Back in the 1950s, if you wanted to get your kids a really special Christmas gift you might have put a Gilbert U-238 Atomic Energy Lab under the tree. This kit was so realistic that it included actual uranium ore samples – probably not the safest toy.
More recently, children received CSI Fingerprint Examination Kits that used fingerprint dust made from asbestos, and Snacktime Cabbage Patch Dolls with mechanical jaws that pulled in fingers as well as French fries, and had no off switch.
Most kids’ toys today don’t come with these kinds of risks. But depending on the age of the child you’re buying for, even toys that seem safe can cause injuries or illness. These tips from the American Academy of Pediatrics and other experts can help you choose safe, age-appropriate toys that kids enjoy.
- Keep strings and wires on hanging crib toys too short to go around the child’s head. Ribbons and strings on other toys should also be short.
- Check labels to make sure toys are labeled “nontoxic,” since they are likely to go into small mouths.
- Avoid small toys or those with small parts, which are a choking hazard.
- Good toys for babies include soft dolls, board books, rattles and other things they can shake or squeeze to make noise. Unbreakable mirrors or pictures of faces are also good choices. Older babies like things to build with, like soft blocks and nesting toys. Dolls, puppets and toy vehicles with wheels are also good for these kids.
For young children:
- Nontoxic toys and are a must for this age group, too. And young children can also choke on small parts from toys or game. A good rule is to make sure all toys and parts are bigger than the child’s mouth.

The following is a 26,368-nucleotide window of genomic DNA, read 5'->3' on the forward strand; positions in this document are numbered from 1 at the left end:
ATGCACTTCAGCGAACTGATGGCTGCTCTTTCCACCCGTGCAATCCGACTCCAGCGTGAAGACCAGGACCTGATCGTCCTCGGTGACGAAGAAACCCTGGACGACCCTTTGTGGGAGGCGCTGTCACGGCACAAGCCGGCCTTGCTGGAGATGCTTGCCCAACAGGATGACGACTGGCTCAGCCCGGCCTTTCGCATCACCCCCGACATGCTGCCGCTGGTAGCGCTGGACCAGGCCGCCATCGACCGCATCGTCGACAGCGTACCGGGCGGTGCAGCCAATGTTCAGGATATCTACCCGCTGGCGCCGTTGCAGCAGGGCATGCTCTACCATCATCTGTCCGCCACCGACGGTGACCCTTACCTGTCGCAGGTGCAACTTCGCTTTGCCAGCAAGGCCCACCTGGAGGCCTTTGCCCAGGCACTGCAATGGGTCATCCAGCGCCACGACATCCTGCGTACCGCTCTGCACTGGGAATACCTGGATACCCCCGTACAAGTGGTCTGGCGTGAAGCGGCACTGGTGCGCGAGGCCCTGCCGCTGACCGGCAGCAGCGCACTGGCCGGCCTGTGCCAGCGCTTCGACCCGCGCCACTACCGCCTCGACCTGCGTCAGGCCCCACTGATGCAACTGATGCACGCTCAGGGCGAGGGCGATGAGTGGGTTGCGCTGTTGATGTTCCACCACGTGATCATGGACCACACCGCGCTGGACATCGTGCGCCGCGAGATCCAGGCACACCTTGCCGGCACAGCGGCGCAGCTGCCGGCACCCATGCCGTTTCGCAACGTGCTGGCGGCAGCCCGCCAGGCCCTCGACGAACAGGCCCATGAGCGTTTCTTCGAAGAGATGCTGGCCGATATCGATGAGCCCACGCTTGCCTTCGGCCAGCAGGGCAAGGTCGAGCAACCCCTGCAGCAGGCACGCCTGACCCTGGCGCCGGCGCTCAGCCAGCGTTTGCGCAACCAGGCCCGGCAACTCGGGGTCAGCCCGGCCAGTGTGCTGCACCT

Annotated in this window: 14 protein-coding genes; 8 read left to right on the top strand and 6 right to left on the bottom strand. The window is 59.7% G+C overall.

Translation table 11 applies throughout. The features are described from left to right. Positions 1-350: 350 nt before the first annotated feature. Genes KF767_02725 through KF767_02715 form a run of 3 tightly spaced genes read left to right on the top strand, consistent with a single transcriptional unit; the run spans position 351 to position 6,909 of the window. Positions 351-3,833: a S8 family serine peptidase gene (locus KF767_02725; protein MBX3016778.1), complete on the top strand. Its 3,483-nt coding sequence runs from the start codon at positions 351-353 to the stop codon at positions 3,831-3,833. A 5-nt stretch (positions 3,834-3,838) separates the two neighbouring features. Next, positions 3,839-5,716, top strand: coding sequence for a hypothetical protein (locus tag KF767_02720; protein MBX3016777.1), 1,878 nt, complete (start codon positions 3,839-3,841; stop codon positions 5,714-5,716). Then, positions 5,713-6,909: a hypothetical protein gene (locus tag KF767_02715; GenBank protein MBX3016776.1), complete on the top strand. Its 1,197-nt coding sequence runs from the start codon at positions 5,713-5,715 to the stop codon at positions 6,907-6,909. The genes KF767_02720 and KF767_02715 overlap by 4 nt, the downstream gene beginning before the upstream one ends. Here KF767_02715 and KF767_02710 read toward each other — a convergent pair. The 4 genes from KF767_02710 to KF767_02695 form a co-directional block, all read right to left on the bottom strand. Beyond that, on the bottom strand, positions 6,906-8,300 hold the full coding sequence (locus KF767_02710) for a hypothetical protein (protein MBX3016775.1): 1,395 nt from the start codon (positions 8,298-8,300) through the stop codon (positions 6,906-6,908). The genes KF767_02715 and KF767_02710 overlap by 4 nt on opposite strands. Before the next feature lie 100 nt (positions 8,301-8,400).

- Don’t buy toys with buttons or plastic eyes that aren’t securely attached. Toys stuffed with small pellets are also a choking risk.
- Avoid toys, small remotes and other items with button batteries or magnets, since they can cause serious health problems needing immediate attention if they are swallowed. Even some books have these batteries.
- Stay away from loud toys that could damage a child’s hearing.
- Young kids like to create, so try giving nontoxic, washable markers and a book of large paper. Puzzles are also good choices – simple ones for younger kids. Objects to sort by size, shape or color appeal to toddlers, and toys that involve pounding or hammering help develop muscles. As kids get older they like picture books with more words, and more complicated toys like those with interactive screens.
For older kids:
- Stay with the same cautions about toxic materials and small parts – even older kids may put things in their mouths.
- Don’t buy toys that shoot objects into the air. Kids can get serious eye injuries from these toys.
- If you buy plastic toys, make sure they are made of sturdy material that won’t break.
- Avoid hobby kits and chemistry sets. They may not contain uranium, but they can still cause fires or explosions. Kids older than age 12 may be safe with one of these kits if adults have ensured they have the appropriate equipment and understand the risks.
- If you buy an electric toy, make sure the label says “UL Approved.”
- Kids older than age 5 or 6 like more complicated toys, such as board games and construction kits. Nurture young scientists with a simple telescope or a grow-your-own crystal set. Books about how things work are good for this age, and so are active toys like bicycles – don’t forget the helmet. Kids this age are usually good with technology, so consider educational apps for tablets. Check them out at bestappsforkids.com.
One way to weed out the most dangerous toys is to check for recalls at safekids.org. This site also offers advice on avoiding injuries from fires, falls and other hazards during the holidays. For more information on the Safe Kids Missoula Coalition, contact the Foundation for Community Health at email@example.com.